Computing curriculum statement
In Computing, our intention at Maplefields is to give our pupils the opportunity to:
- Have sufficient knowledge to stay safe online, to enable them to embrace and utilise new technology and social media in a socially responsible way for everyday life.
- Promote a sense of independence through the mastery of Basic Skills and concepts such as open, save load, which enable pupils to take on increasingly complex tasks or problems with little or no support.
- Become fluent in the fundamental principles of computer science in the concepts of Logic, Algorithms and Data representation. Introducing and increasing knowledge of programming through a variety of computer languages.
- Develop communication skills, staying aware and up to date with the constant advances in computing technology and equipping themselves with the skills required for success in the ever-changing career landscape.
- Problem solve through applying existing information technology to new or unfamiliar situations. Including breaking down problems in to a series of smaller and simpler steps, seeking solutions to these problems and solving increasingly complex tasks.
- Build self-esteem and confidence through a structure and routine of sequential learning that builds on basic skills, becoming autonomous, independent users of computing technologies allowing experience to inform judgements that also link to real world concepts gaining confidence and enjoyment from their activities.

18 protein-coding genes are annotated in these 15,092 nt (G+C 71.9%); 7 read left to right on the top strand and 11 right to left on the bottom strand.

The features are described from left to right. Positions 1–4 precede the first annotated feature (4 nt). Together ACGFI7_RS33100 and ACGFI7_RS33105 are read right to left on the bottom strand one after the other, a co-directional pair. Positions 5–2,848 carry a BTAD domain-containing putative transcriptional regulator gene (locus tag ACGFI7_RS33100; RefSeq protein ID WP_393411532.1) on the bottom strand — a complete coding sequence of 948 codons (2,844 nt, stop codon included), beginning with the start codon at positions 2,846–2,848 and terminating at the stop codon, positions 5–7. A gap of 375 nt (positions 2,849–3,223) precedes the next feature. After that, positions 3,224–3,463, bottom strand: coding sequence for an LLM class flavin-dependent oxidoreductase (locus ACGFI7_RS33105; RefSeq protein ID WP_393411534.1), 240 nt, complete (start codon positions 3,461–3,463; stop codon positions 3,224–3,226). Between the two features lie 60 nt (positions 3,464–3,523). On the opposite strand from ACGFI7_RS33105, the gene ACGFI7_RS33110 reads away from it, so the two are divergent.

- Incorporate Cross curricular skills such as reading, comprehension and affective use basic mathematical skills through the use of age appropriate programs (excel), support learning across the entire curriculum allowing further building of the understanding of the uses of computing in the real world.
KS1 pupils are taught to use computers correctly. Creating, editing and saving files which they can open and use later and recognising common uses of technology both inside and outside of school. Also included is safe use of technology, a key area specifically focusing on knowing where to go for help. The programming aspects taught in KS1 are focused on logical reasoning and using precise and clear instructions to enable predictions of the behaviour of simple programs.
KS2 pupils are introduced to the internet and how to search safely and effectively to find information. There is more of an emphasis on computer programming and all pupils continue to learn to write programs to achieve specific goals. An increased emphasis on correcting basic programs is also present. To help motivate pupils we use hardware like Laptop computers, IPad, Beebots and Probots.
Year 7 Computing is very wide ranging and introduces the students to many new aspects of the subject. E safety is their first focus and essential for keeping every pupil aware of how to stay safe when using technology and social media networks. During year 7 students are introduced to the basic skills needed to become a successful computer programmer through using Scratch and Logo computer languages. Students will also develop their basic knowledge of computers, the history of computers, how they now affect the world we live in.
Throughout all these topics there will be an emphasis on developing patience, understanding of other’s needs, and a promotion of self-organisation, and working to deadlines.